Looking at history
François Girard regards film as a time-machine. This idea was explored not only in The Red Violin, but also in Hochelaga. “As soon as your subject matter outspans a human lifetime, you’re talking about the way beings communicate who haven’t lived at the same time. What are the links that connect us to our forebears? What remains of our ancestors, the great musicians who died 500 years ago? Does something of them linger in me, in all of us? That’s what fascinates me.”
Girard is attentive to history and the women and men who preceded us. This interest leads him to examine the historic links between opera and cinema. “In the 19th century, the great, popular, large-scale entertainment, peppered with special effects, was opera. With entertainers like Chaplin and later the talkies, cinema took over this function. So you can say that cinema was born of opera. The music that helps provide dramatic tension in a film has been passed down from opera. Similarly, today’s film composers are part of a direct line from the old opera composers.”
… And back to directing
Today, examples abound of the give-and-take between opera and film: opera music in film, films based on operas, libretti based on screenplays, video screenings in the theatre. “When I first began working for the stage, the last thing I wanted was a projector or a camera. I wanted to do everything you couldn’t do in film. I saw that theatre people used video a lot. By contrast, film people coming into theatre were more likely not to use it. In the end, though, I decided to incorporate video in my productions.”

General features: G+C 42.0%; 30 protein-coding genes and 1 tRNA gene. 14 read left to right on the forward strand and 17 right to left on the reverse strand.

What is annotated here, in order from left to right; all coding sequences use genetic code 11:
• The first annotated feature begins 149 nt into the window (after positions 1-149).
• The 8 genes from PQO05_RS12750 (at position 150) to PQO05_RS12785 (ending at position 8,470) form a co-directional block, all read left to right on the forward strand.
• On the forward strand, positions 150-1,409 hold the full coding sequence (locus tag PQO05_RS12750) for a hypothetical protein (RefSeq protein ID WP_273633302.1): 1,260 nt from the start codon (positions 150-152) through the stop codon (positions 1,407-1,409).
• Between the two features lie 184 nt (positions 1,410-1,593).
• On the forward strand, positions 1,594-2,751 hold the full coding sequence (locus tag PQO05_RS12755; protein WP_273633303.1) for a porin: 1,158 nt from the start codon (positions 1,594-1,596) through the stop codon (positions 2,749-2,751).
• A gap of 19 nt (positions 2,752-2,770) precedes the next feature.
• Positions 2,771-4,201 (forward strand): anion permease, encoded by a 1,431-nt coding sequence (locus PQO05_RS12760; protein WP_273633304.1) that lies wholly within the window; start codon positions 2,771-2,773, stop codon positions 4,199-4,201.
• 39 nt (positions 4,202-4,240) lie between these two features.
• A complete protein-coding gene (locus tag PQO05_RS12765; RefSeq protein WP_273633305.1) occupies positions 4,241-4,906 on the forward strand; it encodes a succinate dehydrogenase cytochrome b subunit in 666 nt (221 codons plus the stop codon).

But Girard believes the vital thing lies elsewhere. What matters is respect for the work and full comprehension of the text. This particularly applies to the operas of Wagner. “I’m there to serve an idea, serve the music, not so much to transmit my own views or personal concerns. I really think that once you’ve freely chosen to take on a project, you should commit yourself to the work. To tell you the truth, I react badly to what I call kidnappings, where the sense is misrepresented, when people take an opera, for example, to bend it to the director’s vision. Of course, you can’t replicate the stagings of 150 years ago, but you have to ask yourself: What does this story say now, how can I give it a contemporary resonance? That’s the real task of a director, making the music and meaning resonate.”
The Festival d’opéra de Québec runs from July 24 to Aug. 4. The Flying Dutchman by Richard Wagner, directed by François Girard, is presented on July 28 and 30 and Aug. 1 and 3. www.festivaloperaquebec.com